WVU Parkersburg Clothesline Project on display
PARKERSBURG – Connecting survivors, advocates and service providers, Domestic Violence Awareness Month is a collective effort to raise awareness about, and end, the crime of abuse. Also advocating is the WVU Parkersburg Criminal Justice student organization as they will host the local Domestic Violence Clothesline Project to bring to light the stories of victims and survivors in the region, as well as host an informational presentation about the role of the community in responding to domestic violence.
Emily Larkins, executive director of the Family Crisis Intervention Center, will present “Domestic Violence: A Community Approach” on Oct. 16 from 12:15-1 p.m. in the college theater. She will speak on current responses to domestic violence, the Parkersburg Family Crisis Intervention Center’s role and more. Larkins and representatives from the center will be available to speak with attendees after the presentation. Resources and information will also be provided during the Clothesline Project display week.
The local Domestic Violence Clothesline Project will be on display Oct. 21-24 from noon-1 p.m. in the Criminal Justice Simulation Lab (room 0404) on the main campus.
The Clothesline Project is an artistic display of t-shirts decorated by survivors of domestic violence, or created in honor of someone who has experienced violence, and hung on a clothesline to serve as a testimony of the problem. Since 1990, each t-shirt reflects the experience of the creator, and the color of each shirt identifies a particular instance of violence:
¯ White – Those who have died as a result of violence.
¯ Yellow – Survivors of physical assault, and or, domestic violence.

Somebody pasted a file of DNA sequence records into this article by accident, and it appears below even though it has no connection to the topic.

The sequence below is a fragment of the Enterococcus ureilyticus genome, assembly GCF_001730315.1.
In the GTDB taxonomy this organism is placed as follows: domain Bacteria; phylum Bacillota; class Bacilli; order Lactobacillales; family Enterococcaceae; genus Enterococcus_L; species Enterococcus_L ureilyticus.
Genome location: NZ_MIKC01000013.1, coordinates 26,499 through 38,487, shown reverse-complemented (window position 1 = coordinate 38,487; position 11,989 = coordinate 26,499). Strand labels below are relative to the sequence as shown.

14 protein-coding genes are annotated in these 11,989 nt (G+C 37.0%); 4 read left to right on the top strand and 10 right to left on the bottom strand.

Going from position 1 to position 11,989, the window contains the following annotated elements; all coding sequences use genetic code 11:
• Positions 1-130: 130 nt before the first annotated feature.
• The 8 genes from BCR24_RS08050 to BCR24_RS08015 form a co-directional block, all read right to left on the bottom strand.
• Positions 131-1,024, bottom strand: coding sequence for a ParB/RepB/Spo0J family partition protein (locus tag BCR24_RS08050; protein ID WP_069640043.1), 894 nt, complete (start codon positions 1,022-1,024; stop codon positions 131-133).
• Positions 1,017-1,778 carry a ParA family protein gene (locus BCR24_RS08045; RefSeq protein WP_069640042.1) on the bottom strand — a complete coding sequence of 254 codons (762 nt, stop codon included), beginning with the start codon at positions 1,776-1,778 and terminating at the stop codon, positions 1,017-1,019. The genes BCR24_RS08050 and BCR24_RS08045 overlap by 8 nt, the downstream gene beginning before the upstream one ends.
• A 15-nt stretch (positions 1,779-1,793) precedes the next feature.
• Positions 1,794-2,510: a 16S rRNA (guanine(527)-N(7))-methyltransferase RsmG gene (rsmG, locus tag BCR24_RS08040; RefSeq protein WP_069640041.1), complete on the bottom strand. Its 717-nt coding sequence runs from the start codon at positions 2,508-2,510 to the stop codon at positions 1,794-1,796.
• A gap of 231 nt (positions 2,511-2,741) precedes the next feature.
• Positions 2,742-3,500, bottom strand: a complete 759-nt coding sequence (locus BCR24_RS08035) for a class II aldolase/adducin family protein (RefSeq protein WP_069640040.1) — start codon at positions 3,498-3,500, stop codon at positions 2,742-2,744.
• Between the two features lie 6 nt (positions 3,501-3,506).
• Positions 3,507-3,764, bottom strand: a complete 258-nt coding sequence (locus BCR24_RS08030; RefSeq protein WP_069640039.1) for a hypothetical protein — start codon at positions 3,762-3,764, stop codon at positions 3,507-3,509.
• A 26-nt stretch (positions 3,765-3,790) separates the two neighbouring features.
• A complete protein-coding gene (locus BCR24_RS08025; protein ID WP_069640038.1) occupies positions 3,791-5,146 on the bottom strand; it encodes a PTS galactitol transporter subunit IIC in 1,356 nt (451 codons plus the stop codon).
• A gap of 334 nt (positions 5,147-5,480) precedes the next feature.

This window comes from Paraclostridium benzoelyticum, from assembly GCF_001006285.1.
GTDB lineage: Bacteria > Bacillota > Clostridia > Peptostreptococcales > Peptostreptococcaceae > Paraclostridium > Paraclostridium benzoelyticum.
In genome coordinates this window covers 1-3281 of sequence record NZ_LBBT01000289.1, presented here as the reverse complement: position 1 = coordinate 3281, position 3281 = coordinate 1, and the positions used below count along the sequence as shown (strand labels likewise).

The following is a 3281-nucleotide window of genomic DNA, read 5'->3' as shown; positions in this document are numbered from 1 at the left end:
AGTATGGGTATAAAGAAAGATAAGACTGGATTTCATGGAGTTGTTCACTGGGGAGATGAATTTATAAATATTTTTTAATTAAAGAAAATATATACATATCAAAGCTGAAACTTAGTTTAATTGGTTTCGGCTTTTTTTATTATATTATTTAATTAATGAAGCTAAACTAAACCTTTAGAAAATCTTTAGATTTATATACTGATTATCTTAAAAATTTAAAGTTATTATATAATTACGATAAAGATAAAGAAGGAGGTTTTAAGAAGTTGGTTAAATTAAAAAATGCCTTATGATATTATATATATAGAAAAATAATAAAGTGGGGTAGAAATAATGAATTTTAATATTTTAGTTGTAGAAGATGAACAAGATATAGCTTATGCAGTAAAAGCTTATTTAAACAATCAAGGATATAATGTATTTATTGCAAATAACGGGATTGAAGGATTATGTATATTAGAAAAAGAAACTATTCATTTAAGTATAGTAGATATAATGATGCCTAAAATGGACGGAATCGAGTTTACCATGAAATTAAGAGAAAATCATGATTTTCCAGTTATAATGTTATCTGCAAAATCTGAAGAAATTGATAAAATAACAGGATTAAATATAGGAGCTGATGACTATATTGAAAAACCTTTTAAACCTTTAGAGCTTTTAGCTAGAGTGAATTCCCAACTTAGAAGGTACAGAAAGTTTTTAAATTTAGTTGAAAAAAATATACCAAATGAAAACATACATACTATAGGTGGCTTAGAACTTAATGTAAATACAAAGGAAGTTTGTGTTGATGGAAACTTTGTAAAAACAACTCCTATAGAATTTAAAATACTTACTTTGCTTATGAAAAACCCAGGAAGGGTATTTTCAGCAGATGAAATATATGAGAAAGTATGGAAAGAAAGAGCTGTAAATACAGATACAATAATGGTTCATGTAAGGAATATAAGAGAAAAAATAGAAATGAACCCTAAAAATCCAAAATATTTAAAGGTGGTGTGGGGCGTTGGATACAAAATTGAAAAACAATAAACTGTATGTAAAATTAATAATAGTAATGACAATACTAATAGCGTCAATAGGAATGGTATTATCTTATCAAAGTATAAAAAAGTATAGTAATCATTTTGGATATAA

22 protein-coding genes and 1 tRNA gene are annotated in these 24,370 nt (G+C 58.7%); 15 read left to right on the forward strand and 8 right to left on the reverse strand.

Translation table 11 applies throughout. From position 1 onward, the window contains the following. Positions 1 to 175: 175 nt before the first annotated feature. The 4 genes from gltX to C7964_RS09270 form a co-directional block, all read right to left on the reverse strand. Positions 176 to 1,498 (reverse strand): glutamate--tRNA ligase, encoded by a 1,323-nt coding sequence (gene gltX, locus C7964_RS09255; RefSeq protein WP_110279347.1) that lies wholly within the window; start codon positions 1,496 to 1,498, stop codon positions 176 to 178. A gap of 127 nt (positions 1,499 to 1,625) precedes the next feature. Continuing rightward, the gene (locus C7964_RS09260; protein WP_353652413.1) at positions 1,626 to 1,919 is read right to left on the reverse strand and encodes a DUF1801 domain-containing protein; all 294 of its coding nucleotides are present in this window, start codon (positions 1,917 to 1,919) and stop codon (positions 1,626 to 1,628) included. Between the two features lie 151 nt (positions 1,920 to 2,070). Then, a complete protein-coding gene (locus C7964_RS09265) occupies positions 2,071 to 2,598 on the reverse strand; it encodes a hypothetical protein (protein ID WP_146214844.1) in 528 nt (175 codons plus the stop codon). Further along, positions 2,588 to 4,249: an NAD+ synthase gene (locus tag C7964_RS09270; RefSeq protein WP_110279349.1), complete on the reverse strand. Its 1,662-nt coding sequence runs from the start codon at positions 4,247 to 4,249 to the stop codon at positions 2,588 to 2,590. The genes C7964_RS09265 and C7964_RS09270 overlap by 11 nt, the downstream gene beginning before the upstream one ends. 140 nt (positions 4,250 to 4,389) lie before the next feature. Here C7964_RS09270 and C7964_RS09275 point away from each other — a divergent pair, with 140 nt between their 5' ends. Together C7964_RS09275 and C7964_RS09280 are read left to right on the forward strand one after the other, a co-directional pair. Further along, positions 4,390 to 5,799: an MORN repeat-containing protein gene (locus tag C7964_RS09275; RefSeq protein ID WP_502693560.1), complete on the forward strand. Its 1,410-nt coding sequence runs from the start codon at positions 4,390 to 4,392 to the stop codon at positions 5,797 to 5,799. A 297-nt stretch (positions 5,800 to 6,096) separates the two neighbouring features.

¯ Red, pink and orange – Survivors of rape or sexual assault.
¯ Blue and green – Survivors of incest or childhood sexual abuse.
¯ Purple and lavender – Those who have been attacked because of their sexual orientation.
¯ Brown and gray – Survivors of emotional, spiritual or verbal abuse.
¯ Black – Those who have been attacked or assaulted because of a disability.
“Each year, 12 million people suffer from intimate partner violence,” said Andrew Walker, WVU Parkersburg assistant professor and criminal justice student organization advisor. “Domestic Violence Awareness Month gives us an opportunity to remember victims and celebrate survivors of domestic violence. Hosting the Clothesline Project on campus brings the stories of victims and survivors to life and reminds us these are not faceless statistics. The events we have planned on campus to recognize this month also provide a connection to the existing services and resources in our community.”
The WVU Parkersburg Criminal Justice student organization will also be collecting hygiene products (shampoo, deodorant, toothbrushes, toothpaste, toiletries, etc.) for the Parkersburg Family Crisis Intervention Center, a domestic violence safe haven, which services Calhoun, Jackson, Pleasants, Ritchie, Roane, Tyler, Wirt and Wood counties. Donations may be dropped off at the WVU Parkersburg Criminal Justice Simulation Lab (room 0404) or the Business, Accounting and Public Service Division office (room 1018).
For more information about the project or to donate, please contact Andrew Walker at email@example.com or 304-424-8429.